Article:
When I was researching where to go and what to do on our recent Road Trip on Pinterest I kept seeing some really cool travel themed Infographics. I pinned a few thinking how cool it would be to incorporate one into my road trip mini album when we returned. When we returned from our trip my husband and I sat down to come up with a list of some things we could put on it. I took some fairly detailed notes while we were on the trip but we still sat down to write our list the day after we got home. It helped because the trip was fresh and we were able to write some stuff down that I didn't necessarily have in my trip notes that might have been forgotten when I finally had time to work on the album.
Fast forward a few months and I now had some time to work on the album. My first big hurdle was figuring out how to make the Infographic. I knew I could probably muddle my way thru using Photoshop Elements and I think I must have started at least 4 different times over the past few weeks. Getting discouraged and frustrated each time and deleting everything and walking away from it saying to myself 'clearly you need to come up with another idea.' But I just couldn't let it go, so I did Google search after Google search hoping to find some how to's that might help. I did find a couple of really cool sites out there where you can build Infographics using their hosted platform but the templates weren't to my taste, or the graphics they had to use weren't what I wanted, or I found editing to be way too difficult for me to understand. After a few failures in that direction I finally I said, 'you can do this' and went back to Photoshop Elements one last time determined to make it happen.
I decided for this last attempt I would break it down into manageable steps because I think my earlier attempts I was trying to do too much at once and it just wasn't working. Below is a basic tutorial of how I went about making the above Infographic. Hopefully this inspires you to make one and takes some of the guess work out of laying it all out. Just so you know I'm using a PC and Photoshop Elements 12 for all the screen grabs you will see below. I would say this falls on a scale of Moderate as far as difficulty goes. It helps if you have a good understanding of working with layers, working with .png files, working with text and that you are comfortable moving items in and around your document. I'm hoping that my tutorial is clear and helps guide you thru the steps in an efficient and easy to understand manner.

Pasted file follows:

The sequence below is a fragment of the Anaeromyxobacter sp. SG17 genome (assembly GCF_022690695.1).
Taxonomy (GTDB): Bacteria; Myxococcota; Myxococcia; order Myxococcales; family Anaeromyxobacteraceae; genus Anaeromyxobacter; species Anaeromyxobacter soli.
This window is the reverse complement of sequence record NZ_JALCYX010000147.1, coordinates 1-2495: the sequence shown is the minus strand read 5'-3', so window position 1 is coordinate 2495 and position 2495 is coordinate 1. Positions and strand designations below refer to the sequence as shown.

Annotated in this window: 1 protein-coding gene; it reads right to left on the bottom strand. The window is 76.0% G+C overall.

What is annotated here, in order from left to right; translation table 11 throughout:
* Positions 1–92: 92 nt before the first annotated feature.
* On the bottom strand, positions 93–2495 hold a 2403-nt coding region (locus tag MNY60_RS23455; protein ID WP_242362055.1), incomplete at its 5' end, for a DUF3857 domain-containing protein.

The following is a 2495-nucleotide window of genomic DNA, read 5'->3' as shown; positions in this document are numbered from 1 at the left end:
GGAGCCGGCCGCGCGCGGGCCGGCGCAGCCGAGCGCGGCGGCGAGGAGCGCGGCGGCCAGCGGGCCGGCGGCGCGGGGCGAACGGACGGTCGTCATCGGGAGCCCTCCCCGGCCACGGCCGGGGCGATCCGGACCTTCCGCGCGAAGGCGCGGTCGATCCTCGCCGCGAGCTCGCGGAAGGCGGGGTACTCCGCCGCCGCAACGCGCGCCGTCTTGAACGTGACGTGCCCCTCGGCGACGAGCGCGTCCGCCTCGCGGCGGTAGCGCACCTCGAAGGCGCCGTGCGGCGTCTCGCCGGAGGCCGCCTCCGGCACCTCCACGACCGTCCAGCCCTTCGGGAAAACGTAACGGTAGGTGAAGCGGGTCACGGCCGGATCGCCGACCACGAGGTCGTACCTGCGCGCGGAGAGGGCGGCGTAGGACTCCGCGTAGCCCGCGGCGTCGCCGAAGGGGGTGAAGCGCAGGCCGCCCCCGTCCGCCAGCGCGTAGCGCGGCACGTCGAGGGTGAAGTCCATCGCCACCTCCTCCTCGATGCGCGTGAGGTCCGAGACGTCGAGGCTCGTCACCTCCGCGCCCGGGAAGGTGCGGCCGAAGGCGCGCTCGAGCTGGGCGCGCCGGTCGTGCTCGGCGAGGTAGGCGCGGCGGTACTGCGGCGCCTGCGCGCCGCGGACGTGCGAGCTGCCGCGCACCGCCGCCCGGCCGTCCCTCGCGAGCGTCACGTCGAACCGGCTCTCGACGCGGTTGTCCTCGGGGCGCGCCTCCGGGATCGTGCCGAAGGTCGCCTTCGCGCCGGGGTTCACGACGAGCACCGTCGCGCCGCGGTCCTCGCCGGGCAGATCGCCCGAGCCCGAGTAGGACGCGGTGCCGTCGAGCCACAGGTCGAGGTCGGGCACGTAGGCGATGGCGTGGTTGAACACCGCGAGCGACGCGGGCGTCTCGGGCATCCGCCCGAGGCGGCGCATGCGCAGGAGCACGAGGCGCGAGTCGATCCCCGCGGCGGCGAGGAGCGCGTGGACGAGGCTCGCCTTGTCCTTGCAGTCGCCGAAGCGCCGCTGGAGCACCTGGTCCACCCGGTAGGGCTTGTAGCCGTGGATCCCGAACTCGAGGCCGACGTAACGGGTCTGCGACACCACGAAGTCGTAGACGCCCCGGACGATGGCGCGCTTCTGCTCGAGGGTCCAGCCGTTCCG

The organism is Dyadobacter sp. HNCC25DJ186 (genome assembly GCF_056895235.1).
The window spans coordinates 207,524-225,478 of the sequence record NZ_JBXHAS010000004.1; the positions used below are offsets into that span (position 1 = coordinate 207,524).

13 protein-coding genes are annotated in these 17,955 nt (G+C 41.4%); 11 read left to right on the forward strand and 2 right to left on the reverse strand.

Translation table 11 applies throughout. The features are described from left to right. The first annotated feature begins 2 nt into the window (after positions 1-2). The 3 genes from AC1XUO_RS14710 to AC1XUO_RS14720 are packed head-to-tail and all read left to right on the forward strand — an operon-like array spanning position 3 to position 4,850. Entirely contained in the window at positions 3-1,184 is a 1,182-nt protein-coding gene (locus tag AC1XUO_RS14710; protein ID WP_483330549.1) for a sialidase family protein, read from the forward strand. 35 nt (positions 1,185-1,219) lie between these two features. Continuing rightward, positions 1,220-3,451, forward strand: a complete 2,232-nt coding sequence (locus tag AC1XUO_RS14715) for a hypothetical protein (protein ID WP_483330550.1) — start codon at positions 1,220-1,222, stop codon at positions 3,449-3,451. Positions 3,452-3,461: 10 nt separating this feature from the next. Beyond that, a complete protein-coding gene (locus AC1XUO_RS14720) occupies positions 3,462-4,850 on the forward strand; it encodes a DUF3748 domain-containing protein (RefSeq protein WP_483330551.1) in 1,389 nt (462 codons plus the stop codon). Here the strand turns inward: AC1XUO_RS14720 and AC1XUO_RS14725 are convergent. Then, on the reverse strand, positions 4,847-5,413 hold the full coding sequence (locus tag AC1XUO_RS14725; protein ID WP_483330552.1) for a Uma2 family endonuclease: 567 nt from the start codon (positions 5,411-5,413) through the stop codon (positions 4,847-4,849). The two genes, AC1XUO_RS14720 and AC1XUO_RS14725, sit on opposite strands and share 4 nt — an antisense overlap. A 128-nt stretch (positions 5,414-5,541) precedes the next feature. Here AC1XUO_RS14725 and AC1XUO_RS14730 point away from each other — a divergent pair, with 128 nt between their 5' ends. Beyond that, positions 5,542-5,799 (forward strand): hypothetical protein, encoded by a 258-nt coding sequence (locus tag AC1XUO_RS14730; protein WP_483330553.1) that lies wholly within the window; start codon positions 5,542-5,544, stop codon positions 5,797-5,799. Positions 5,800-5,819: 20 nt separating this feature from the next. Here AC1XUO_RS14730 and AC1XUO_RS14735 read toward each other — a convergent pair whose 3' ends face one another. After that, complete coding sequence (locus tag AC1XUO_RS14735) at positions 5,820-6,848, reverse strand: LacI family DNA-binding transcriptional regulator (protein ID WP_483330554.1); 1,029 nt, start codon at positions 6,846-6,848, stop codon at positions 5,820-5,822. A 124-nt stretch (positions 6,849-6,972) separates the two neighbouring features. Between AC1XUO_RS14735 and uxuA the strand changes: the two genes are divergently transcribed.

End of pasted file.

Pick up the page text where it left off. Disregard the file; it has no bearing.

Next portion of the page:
Let's get started.
1. Your first step is to come up with a list of items you would like to show on your Infographic. This was my list of things;
- states we visited
- total miles traveled
- how many gas stops we made and how many gallons we bought
- how many other Simone's we met (that was kind of cool)
- elevations of the places we visited
- how many National Parks we went to
- how many baseball games we went to
- number of hotels we stayed in
- weather high and lows
- bug splats on the car
- how many different license plates we saw
- how many photos I took
- how many are we there yet's
I covered all but one of the items on my list, I eliminated the number of hotels we stayed in because I didn't find a graphic I liked enough to make it work.
I found it easiest to have all of the data tabulated, researched and written down. Especially for the items I didn't have written down in my notes like the elevations. Starting and stopping to do research and calculations was making it cumbersome the first few times I tried this.
2. Next you need to create your document in Photoshop Elements. The size I'm working with is specific to my mini album so I started with a blank document sized 6.25" x 8.25" with 300 dpi.
3. Then I started working down my list. I decided that instead of worrying about the end result as I went that I would just work on each item and take it a little at a time laying each one out on my page. Leaving the make it pretty work to the end. Here is what the document looked like after I worked on each piece. I'll show details below but basically I would create each piece, link the separate layers together so they would stay together and move to the next item on my list.
Here is how I would go about working with the graphics and adding my text.